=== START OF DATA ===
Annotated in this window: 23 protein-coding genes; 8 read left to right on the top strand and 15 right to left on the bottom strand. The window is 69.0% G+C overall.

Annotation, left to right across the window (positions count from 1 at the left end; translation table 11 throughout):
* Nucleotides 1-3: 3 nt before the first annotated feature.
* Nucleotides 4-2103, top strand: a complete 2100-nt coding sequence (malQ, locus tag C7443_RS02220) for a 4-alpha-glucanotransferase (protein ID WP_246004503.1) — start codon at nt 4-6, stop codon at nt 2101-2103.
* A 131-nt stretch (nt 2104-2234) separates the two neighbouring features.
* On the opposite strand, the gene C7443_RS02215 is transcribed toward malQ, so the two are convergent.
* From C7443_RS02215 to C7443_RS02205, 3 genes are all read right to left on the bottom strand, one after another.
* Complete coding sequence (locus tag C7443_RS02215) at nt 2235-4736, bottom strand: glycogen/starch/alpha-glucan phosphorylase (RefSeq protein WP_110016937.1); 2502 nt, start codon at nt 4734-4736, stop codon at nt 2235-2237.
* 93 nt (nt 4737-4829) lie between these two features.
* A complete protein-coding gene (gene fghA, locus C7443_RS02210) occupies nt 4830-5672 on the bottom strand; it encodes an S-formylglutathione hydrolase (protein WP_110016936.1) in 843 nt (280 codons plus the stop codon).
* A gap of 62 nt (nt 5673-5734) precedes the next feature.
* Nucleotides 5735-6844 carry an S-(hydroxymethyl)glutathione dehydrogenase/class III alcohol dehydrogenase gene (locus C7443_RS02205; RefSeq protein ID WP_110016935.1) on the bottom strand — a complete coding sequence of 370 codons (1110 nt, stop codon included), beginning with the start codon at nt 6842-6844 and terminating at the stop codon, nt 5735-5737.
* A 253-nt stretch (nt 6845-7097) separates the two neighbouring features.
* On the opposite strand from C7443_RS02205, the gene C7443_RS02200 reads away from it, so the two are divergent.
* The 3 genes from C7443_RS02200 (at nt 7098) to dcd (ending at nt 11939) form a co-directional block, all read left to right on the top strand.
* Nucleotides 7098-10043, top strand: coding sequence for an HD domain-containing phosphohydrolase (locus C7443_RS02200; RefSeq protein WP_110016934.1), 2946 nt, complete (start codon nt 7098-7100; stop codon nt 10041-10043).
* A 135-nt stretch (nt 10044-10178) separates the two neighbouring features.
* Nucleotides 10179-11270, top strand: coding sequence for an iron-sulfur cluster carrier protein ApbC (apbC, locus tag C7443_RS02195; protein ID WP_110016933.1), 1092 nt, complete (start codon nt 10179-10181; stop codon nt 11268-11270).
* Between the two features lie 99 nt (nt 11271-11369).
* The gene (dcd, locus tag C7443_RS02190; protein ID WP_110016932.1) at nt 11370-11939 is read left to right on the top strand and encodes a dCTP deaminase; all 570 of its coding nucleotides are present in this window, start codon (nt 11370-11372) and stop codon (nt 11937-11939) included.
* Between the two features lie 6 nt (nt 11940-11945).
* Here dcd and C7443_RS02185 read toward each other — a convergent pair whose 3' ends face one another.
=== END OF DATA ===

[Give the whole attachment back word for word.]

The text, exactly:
Annotated in this window: 23 protein-coding genes; 8 read left to right on the top strand and 15 right to left on the bottom strand. The window is 69.0% G+C overall.

Annotation, left to right across the window (positions count from 1 at the left end; translation table 11 throughout):
* Nucleotides 1-3: 3 nt before the first annotated feature.
* Nucleotides 4-2103, top strand: a complete 2100-nt coding sequence (malQ, locus tag C7443_RS02220) for a 4-alpha-glucanotransferase (protein ID WP_246004503.1) — start codon at nt 4-6, stop codon at nt 2101-2103.
* A 131-nt stretch (nt 2104-2234) separates the two neighbouring features.
* On the opposite strand, the gene C7443_RS02215 is transcribed toward malQ, so the two are convergent.
* From C7443_RS02215 to C7443_RS02205, 3 genes are all read right to left on the bottom strand, one after another.
* Complete coding sequence (locus tag C7443_RS02215) at nt 2235-4736, bottom strand: glycogen/starch/alpha-glucan phosphorylase (RefSeq protein WP_110016937.1); 2502 nt, start codon at nt 4734-4736, stop codon at nt 2235-2237.
* 93 nt (nt 4737-4829) lie between these two features.
* A complete protein-coding gene (gene fghA, locus C7443_RS02210) occupies nt 4830-5672 on the bottom strand; it encodes an S-formylglutathione hydrolase (protein WP_110016936.1) in 843 nt (280 codons plus the stop codon).
* A gap of 62 nt (nt 5673-5734) precedes the next feature.
* Nucleotides 5735-6844 carry an S-(hydroxymethyl)glutathione dehydrogenase/class III alcohol dehydrogenase gene (locus C7443_RS02205; RefSeq protein ID WP_110016935.1) on the bottom strand — a complete coding sequence of 370 codons (1110 nt, stop codon included), beginning with the start codon at nt 6842-6844 and terminating at the stop codon, nt 5735-5737.
* A 253-nt stretch (nt 6845-7097) separates the two neighbouring features.
* On the opposite strand from C7443_RS02205, the gene C7443_RS02200 reads away from it, so the two are divergent.
* The 3 genes from C7443_RS02200 (at nt 7098) to dcd (ending at nt 11939) form a co-directional block, all read left to right on the top strand.
* Nucleotides 7098-10043, top strand: coding sequence for an HD domain-containing phosphohydrolase (locus C7443_RS02200; RefSeq protein WP_110016934.1), 2946 nt, complete (start codon nt 7098-7100; stop codon nt 10041-10043).
* A 135-nt stretch (nt 10044-10178) separates the two neighbouring features.
* Nucleotides 10179-11270, top strand: coding sequence for an iron-sulfur cluster carrier protein ApbC (apbC, locus tag C7443_RS02195; protein ID WP_110016933.1), 1092 nt, complete (start codon nt 10179-10181; stop codon nt 11268-11270).
* Between the two features lie 99 nt (nt 11271-11369).
* The gene (dcd, locus tag C7443_RS02190; protein ID WP_110016932.1) at nt 11370-11939 is read left to right on the top strand and encodes a dCTP deaminase; all 570 of its coding nucleotides are present in this window, start codon (nt 11370-11372) and stop codon (nt 11937-11939) included.
* Between the two features lie 6 nt (nt 11940-11945).
* Here dcd and C7443_RS02185 read toward each other — a convergent pair whose 3' ends face one another.